One of the UK’s leading defined contribution (DC) pension providers is to set up its own regulated investment subsidiary in anticipation of rapid asset growth in the next few years.
NEST has applied for permission from UK regulator the Financial Conduct Authority (FCA) to become regulated as an occupation pension scheme. Under the UK’s investment rulebook, this would allow the £8bn (€9bn) scheme to set up a wholly owned subsidiary – dubbed ‘NEST Invest’ – to run its investments.
Speaking at a press event yesterday, chief investment officer Mark Fawcett said the permissions, if granted, would allow NEST greater flexibility in its investment strategy, including the ability to make co-investments in private markets.
Fawcett said: “NEST is going to be responsible for £450m [of] new contributions every month. We’re becoming one of the largest players in the UK pensions market and our investment strategy is evolving to reflect that.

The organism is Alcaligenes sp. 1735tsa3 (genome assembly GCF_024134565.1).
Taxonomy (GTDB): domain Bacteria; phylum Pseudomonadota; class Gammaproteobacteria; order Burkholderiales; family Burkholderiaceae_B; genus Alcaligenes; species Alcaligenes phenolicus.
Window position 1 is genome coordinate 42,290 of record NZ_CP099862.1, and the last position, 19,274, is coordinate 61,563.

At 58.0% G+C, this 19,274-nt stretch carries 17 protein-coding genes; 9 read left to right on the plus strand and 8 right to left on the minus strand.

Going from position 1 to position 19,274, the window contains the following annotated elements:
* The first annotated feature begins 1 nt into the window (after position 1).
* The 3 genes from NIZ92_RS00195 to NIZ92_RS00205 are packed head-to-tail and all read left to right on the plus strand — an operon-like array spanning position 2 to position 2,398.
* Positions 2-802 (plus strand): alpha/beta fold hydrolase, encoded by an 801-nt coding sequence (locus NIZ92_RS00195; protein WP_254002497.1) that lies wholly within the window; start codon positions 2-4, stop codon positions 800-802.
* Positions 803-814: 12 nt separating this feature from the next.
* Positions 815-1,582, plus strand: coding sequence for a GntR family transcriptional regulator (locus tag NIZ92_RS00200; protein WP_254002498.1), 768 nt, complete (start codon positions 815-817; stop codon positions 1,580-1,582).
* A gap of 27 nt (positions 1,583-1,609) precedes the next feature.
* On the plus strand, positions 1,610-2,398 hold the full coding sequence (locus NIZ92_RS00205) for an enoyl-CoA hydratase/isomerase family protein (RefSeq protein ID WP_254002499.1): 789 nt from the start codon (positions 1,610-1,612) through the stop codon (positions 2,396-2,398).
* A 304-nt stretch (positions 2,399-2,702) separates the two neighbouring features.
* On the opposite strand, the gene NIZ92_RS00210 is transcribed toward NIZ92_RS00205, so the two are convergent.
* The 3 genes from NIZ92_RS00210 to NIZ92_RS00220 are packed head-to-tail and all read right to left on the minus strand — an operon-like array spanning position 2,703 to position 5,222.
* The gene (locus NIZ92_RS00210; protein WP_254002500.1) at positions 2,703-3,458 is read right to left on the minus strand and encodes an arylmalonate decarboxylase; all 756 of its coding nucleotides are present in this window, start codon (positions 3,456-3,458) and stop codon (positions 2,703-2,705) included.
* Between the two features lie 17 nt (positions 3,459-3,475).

“While setting up NEST Invest is an exciting development, it’s the natural next step for a scheme of our size. We already have the internal expertise in NEST’s investment team to manage the additional responsibilities.”
“While setting up NEST Invest is an exciting development, it’s the natural next step for a scheme of our size”
Mark Fawcett, CIO, NEST
A number of other major UK pension providers have their own in-house investment operations, including the Universities Superannuation Scheme, the BP Pension Fund, and the Pension Protection Fund.
As well as co-investments, FCA authorisation would allow NEST to direct fund managers to use derivatives to efficiently manage cashflows and risk, NEST said. The FCA is expected to respond to the application later this year.
Fawcett said there were no plans to bring investment functions in-house, although he acknowledged that it would “probably make sense” in the long term.
The multi-employer scheme has said it expected to hit £10bn of assets by March next year, although Fawcett estimated this could reach £13bn in 2020.
This morning NEST announced it had made its first manager appointments for private markets, assigning Amundi and BlackRock to run real estate debt and infrastructure debt, respectively.